Bangladesh, Bhutan, India and Nepal (BBIN) have signed a regional motor vehicle agreement, paving the way of free movement of both people and goods among the four SAARC member countries.
The signing on Monday at the Bhutanese capital Thimphu contrasts the SAARC’s collective failure to ink such a deal in last year’s Nov summit, blamed mainly on Pakistan’s reservations.
Transport ministers of the four countries signed the agreement, Chargé d'affaires of Bangladesh embassy in Bhutan Md Anisur Rahman told bdnews24.com.
With the signing of the agreement, sub-regional connectivity will receive a boost.
The agreement has three components—movements of individual vehicle, passenger vehicles and cargo.
It is expected that after the signing Bhutanese Prime Minister Tshering Tobgay will flag off a vehicle that will run on the Thimphu- Bhutan-Gowahati-Shillong-Sylhet-Benapole-Kolkata route.
Bangladesh’s Road Transport Minister Obaidul Quader before leaving for Bhutan said it would take few months to prepare the protocols before the pact could be implemented.
He hoped it would begin early next year on a limited scale.
“This would open a new avenue of economic prosperity,” Dhaka-based think-tank CPD’s Executive Director Mustafizur Rahman told bdnews24.com.
Bangladesh’s trade with India, Bhutan and Nepal was growing, though according to the Dhaka Chamber of Commerce and Industry, it was still in favour of those countries.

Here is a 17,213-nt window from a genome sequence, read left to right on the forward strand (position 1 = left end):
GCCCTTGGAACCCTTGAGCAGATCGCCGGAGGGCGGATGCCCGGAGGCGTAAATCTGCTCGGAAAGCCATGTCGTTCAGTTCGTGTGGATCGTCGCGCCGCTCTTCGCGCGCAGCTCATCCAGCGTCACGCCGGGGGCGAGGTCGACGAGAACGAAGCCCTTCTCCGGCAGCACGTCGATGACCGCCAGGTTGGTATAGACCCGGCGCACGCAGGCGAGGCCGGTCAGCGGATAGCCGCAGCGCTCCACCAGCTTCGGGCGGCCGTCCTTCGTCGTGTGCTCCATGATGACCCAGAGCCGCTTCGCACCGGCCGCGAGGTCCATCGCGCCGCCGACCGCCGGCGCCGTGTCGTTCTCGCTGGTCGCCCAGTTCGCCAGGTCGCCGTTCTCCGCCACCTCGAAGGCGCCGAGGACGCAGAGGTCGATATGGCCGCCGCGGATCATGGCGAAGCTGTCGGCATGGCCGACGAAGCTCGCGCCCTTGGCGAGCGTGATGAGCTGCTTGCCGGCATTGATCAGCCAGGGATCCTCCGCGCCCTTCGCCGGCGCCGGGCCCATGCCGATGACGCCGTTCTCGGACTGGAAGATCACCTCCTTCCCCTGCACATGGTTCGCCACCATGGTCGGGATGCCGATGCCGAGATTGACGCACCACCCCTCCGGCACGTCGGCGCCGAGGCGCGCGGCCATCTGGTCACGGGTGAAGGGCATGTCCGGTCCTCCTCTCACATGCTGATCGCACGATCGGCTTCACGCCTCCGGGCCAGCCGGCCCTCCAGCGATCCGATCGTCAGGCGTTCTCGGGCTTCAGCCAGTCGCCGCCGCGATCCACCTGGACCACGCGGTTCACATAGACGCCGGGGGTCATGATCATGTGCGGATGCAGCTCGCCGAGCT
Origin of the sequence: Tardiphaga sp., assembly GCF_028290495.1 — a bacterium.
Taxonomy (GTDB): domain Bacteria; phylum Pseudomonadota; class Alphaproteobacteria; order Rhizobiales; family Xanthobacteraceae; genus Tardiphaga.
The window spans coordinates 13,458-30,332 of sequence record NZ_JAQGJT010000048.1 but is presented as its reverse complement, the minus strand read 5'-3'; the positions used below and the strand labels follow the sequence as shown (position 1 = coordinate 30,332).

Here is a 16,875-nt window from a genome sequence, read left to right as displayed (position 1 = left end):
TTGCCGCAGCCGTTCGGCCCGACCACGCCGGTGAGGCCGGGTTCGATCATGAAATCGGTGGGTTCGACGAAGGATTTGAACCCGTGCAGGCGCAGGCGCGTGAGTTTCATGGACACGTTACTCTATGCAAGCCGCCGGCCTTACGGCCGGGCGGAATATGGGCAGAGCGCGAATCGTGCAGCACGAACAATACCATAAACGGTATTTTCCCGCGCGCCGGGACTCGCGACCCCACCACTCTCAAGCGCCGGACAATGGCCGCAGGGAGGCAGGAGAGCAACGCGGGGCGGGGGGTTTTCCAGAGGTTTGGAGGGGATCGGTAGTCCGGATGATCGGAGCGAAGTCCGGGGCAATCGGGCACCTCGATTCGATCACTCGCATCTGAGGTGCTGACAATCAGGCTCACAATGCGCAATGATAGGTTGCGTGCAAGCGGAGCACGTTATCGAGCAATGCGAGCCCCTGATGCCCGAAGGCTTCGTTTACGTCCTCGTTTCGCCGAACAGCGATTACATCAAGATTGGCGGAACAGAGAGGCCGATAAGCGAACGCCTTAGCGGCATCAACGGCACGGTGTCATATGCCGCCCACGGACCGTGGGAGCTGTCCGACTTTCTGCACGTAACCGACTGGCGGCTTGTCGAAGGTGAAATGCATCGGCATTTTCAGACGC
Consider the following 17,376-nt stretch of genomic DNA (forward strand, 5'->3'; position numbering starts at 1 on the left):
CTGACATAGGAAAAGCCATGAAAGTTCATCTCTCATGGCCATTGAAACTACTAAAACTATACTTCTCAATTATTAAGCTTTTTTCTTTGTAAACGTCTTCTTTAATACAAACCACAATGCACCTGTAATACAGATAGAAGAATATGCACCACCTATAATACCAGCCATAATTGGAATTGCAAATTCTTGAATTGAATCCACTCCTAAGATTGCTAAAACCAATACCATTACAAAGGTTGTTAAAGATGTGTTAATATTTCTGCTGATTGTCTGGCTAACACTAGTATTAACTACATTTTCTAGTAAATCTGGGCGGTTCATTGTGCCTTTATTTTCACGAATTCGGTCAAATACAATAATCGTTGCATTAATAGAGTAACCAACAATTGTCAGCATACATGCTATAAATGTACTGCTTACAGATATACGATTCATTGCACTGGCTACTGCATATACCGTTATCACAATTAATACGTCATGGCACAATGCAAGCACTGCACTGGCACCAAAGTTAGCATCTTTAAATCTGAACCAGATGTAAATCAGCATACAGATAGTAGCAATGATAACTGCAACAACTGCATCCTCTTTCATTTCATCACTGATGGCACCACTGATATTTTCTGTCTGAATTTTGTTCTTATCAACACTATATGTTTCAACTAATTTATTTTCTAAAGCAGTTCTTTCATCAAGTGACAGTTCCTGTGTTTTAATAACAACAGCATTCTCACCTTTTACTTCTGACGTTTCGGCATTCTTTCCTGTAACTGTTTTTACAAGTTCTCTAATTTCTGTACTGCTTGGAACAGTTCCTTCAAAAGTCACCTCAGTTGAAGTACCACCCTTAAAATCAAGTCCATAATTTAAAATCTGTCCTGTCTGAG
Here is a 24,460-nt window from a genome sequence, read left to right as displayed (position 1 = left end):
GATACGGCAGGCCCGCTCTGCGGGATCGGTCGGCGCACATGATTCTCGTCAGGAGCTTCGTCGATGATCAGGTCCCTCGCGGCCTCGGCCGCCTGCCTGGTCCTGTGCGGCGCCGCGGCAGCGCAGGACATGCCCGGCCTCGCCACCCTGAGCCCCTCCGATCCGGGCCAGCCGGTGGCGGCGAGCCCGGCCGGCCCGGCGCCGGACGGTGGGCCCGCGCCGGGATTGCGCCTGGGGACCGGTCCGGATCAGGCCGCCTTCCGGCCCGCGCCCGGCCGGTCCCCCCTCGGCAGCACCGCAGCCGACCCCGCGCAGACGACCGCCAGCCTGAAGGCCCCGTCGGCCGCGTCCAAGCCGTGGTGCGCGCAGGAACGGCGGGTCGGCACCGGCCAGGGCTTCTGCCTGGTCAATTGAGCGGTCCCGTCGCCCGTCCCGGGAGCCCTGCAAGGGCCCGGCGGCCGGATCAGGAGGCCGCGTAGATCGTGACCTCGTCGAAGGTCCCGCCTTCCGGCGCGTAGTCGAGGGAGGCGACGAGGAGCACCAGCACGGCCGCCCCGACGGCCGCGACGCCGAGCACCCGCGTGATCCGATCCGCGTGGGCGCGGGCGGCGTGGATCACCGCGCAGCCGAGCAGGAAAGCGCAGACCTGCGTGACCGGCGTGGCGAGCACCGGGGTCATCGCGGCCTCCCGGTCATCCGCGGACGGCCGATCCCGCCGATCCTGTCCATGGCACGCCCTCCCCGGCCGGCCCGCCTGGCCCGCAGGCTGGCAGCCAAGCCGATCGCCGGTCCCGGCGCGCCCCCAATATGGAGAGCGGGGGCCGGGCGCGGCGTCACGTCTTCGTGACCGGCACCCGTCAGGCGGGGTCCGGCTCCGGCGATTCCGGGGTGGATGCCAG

Bangladesh imports goods worth around $25 million from Bhutan but its exports to that country is only around $2 million.
Trade is heavily tilted towards India.
Nepal’s exports stands at $35.6 million compared to Bangladesh’s $26.41 million.
Land ports are mainly used for Bangladesh’s trade with these three neighbours.
Dhaka-based envoys of India, Bhutan and Nepal along with a Bangladesh foreign ministry official last year travelled through the land ports of the the four SAARC countries to inspect the road connections and border infrastructure that businesses use.
With the signing, Bangladeshis truckers will be able to go to Bhutan and Nepal using India. At the same time, India will be able to carry goods using Bangladesh.
“This will increase our trade. But we must develop our own infrastructure for getting maximum benefits of this deal,” Prof Rahman said, suggesting roads development and improvement of border infrastructure.
“India’s $2 billion line of credit can be used for developing our infrastructure,” he said, pointing at Prime Minister Narendra Modi’s announcement during his just concluded Dhaka visit.